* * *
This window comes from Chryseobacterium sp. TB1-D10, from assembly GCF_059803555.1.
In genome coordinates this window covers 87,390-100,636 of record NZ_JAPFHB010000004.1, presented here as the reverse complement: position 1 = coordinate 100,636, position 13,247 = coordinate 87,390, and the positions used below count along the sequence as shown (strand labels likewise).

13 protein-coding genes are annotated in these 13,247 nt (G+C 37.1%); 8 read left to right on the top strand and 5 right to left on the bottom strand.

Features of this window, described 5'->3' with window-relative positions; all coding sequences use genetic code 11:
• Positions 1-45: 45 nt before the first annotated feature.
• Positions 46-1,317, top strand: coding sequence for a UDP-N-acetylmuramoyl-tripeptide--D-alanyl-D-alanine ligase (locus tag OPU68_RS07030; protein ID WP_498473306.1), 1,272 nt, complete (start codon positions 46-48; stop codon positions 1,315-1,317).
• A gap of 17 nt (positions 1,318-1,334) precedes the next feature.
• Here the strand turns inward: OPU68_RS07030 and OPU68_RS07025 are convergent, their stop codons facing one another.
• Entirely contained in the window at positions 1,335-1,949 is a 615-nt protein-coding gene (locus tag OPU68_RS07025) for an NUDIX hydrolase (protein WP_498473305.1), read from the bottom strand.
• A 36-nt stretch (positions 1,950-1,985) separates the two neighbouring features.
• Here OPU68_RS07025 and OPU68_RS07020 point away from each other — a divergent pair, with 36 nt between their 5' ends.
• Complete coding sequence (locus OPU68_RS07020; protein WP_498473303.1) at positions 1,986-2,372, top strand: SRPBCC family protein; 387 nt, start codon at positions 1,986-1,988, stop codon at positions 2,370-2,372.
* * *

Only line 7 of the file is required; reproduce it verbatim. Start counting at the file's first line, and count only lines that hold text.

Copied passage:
• A gap of 17 nt (positions 1,318-1,334) precedes the next feature.